Though science might take front and centre stage quite often in Svalbard, art certainly plays some interesting roles up here. There are long-standing artists residency programmes (for both Longyearbyen and Ny Alesund) and expedition trips (like The Arctic Circle or Cape Farewell) specifically for artists and art-science collaborations, which have attracted many to these shores, searching for meaning, inspiration, difference, peace, ways to communicate climate change...other things I'm sure. I've found inspiration and ideas from talking with some of them myself. Now art has been ramped up a step in Longyearbyen...
At the end of August I attended the Royal Geographic Society (with IBG)'s annual conference in London. In preparation for, during and after the event I did a fair amount of reflecting on what the purpose of taking part in conferences are. I think it's fair to say that academics put a fair amount of time into deciding which conferences to go to, which sessions to apply to contribute to, what we should actually say when we get there and then what to do with it afterwards, so I thought I'd share a few thoughts on that sort of thing before the moment passes.
We log in via the visitors book, pass the security guy, don hard hats with the Statsbygg logo (the state construction arm of the Norwegian government) and file into the dank corridor (which must be the bit outside the mountain) and through the second metal door that has been unlocked for us. We descend as we walk down the rounded tunnel, which feels like a pedestrianised version of road tunnels which go through mountains. Melt water steadily runs down the sides of the corrugations....
I've had a day focussed on tourism today, one way or another. It's actually 'low season' at the moment, between the busy snow-scooter, skiing - filled March and April and the summer season proper, although there are still visitors about here and there. So, like the tourist operators and service providers, I have been gearing up for the next round coming in...There are actually quite good statistics on what kind of people come from where for Svalbard, but not so much qualitative information on why they come and what they take away from their visit. So I am going to attempt to get a bit of an insight into value in Svalbard from this perspective as well, and am part-way to setting up a survey system. In fact, the most observant of you will perhaps notice there is a link to it at the top of this very website as well as the posters and forms I'm slowly getting around the town with. I say attempt as I really don't know what kind of response, if any, I will get from this approach, but sometimes research is about it being worth a try, right?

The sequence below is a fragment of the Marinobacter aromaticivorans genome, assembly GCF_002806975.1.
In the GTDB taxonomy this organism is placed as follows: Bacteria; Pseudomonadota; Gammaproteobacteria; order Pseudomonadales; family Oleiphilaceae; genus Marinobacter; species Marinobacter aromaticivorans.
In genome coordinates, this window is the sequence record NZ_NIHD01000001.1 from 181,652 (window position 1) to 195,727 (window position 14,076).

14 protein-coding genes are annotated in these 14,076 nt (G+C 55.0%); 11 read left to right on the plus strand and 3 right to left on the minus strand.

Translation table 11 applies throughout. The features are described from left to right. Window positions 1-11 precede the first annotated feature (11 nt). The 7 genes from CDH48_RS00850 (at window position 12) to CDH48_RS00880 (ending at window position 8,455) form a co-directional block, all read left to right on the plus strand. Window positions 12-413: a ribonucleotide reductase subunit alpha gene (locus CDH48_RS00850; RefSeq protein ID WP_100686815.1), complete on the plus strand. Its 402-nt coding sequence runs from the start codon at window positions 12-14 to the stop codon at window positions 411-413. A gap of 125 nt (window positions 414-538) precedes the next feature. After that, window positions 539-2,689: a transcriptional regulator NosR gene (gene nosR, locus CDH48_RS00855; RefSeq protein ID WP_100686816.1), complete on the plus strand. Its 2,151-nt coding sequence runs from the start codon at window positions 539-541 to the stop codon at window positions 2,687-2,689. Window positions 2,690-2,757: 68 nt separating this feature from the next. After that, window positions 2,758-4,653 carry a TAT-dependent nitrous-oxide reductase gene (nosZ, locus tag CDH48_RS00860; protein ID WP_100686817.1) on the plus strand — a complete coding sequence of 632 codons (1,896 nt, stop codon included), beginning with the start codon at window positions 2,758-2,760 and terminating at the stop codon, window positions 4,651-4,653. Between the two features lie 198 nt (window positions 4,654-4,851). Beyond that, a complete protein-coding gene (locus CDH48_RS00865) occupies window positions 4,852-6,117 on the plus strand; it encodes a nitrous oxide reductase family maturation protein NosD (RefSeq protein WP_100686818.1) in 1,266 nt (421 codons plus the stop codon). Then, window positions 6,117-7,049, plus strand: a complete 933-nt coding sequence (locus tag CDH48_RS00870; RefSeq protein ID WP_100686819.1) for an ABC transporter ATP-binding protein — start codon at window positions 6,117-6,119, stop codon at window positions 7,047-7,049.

This evening I was very much looking forward to going to a cultural show from the people of Barentsburg visiting Longyearbyen, but due to one of my classic dispraxia-type blunders, I managed to miss it entirely (why do evening activities start so early here?!). Very trying, but ultimate failure. So instead, I ended up reading some more about tourism, which was actually quite well-timed, as some of the chapters were calling very strongly for more research into Arctic tourism...
(For anyone not of the right age and taste in music to get the Skunk Anansie reference, this blog title needs screaming loudly and with passion!)
As mentioned last week, Environmental Protection is a big talking point in Svalbard, as is the future of coal mining here. The 'paradox' between the two, is perhaps no different to other nations calling for more international action on climate change which have not maxed out on national efforts. However, in Svalbard these factors are drawn together in stark relief visually: coal - black - bad; ice/snow - white - good (especially when not melting!). Coal mining and scientific research (especially into climate science) makes up two of the three main 'pillars' of activity here (the third being tourism), so throw in a long cultural history and attachment to mining here, energy challenges, the issue of reinforcing sovreignty rights and the desire to be an environmental flag ship, and we have a very interesting melting pot which is not as simple as it might at first appear.
Today a 3 day conference that the research base and Norwegian Ministries had organised to stimulate internation action on climate change in Ny Alesund drew to a close. After her visit to Svalbard, the UN Executive Secretary on climate change, Christiana Figeures came out of that meeting with a message to Norway and Svalbard - stop mining coal, it doesn't fit with the climate research goals and image, though from her statement she clearly understands the challenges such a move would bring, insisting on needing to pull out in a responsible, fair and planned way that could set a good example.